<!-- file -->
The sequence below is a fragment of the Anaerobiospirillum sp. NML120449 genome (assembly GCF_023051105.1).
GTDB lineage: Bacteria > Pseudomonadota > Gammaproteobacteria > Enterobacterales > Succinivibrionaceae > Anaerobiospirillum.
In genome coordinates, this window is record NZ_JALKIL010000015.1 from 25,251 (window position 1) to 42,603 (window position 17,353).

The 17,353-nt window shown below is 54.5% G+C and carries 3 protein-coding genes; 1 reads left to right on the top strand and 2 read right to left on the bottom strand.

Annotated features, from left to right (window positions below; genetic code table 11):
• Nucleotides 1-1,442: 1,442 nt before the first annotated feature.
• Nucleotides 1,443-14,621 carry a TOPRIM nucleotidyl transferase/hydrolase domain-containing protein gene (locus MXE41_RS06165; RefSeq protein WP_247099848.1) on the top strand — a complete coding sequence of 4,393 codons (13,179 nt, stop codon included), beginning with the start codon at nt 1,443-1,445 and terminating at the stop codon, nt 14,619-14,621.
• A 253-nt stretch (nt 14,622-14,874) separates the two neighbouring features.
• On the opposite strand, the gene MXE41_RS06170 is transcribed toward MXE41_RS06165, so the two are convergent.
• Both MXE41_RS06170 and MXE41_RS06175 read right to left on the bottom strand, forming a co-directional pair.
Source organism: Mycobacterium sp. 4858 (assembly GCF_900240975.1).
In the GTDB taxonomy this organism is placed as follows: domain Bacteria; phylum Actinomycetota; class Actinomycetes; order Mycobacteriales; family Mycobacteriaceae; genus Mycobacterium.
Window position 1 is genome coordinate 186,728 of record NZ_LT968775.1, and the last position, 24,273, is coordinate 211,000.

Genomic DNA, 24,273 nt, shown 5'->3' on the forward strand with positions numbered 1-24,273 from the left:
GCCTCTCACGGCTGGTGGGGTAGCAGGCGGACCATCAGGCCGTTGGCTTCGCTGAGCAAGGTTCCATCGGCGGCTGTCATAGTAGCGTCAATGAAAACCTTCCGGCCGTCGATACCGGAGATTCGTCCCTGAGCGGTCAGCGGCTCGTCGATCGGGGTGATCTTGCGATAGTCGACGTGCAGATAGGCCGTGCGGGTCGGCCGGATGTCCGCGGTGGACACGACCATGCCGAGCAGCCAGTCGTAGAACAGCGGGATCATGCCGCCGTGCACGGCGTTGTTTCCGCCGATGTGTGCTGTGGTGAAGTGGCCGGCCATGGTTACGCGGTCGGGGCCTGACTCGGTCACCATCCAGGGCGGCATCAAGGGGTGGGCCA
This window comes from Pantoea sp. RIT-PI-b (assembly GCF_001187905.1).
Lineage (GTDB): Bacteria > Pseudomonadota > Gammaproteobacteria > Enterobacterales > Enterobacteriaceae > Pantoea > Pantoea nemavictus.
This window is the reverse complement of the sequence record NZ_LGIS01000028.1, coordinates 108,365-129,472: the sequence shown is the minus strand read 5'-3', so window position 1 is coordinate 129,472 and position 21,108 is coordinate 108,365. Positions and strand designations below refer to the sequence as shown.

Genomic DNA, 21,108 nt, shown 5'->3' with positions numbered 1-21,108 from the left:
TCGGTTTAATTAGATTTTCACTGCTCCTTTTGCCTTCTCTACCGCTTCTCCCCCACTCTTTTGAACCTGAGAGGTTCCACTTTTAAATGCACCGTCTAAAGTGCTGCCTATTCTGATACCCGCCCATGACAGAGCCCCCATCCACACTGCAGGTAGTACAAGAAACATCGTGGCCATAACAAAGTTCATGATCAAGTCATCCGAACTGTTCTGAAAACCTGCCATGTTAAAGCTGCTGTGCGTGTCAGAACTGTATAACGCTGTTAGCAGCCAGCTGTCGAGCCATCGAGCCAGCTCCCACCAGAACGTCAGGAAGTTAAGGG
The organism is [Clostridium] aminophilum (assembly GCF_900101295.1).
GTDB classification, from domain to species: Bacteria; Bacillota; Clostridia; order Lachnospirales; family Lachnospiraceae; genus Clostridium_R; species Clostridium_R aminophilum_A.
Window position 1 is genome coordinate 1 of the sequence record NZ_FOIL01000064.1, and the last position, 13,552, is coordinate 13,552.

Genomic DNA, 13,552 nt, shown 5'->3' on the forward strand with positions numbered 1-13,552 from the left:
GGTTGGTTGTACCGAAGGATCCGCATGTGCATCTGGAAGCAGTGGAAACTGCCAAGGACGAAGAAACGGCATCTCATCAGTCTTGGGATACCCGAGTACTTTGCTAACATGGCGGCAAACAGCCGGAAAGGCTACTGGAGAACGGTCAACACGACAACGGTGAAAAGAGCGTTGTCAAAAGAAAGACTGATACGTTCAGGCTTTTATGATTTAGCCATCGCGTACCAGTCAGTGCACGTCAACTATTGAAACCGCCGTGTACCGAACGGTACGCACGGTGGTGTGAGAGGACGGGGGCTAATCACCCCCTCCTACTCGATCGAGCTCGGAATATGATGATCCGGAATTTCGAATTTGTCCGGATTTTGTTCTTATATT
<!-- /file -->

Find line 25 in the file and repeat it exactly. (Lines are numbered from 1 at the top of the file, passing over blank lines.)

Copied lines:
GGTTGGTTGTACCGAAGGATCCGCATGTGCATCTGGAAGCAGTGGAAACTGCCAAGGACGAAGAAACGGCATCTCATCAGTCTTGGGATACCCGAGTACTTTGCTAACATGGCGGCAAACAGCCGGAAAGGCTACTGGAGAACGGTCAACACGACAACGGTGAAAAGAGCGTTGTCAAAAGAAAGACTGATACGTTCAGGCTTTTATGATTTAGCCATCGCGTACCAGTCAGTGCACGTCAACTATTGAAACCGCCGTGTACCGAACGGTACGCACGGTGGTGTGAGAGGACGGGGGCTAATCACCCCCTCCTACTCGATCGAGCTCGGAATATGATGATCCGGAATTTCGAATTTGTCCGGATTTTGTTCTTATATT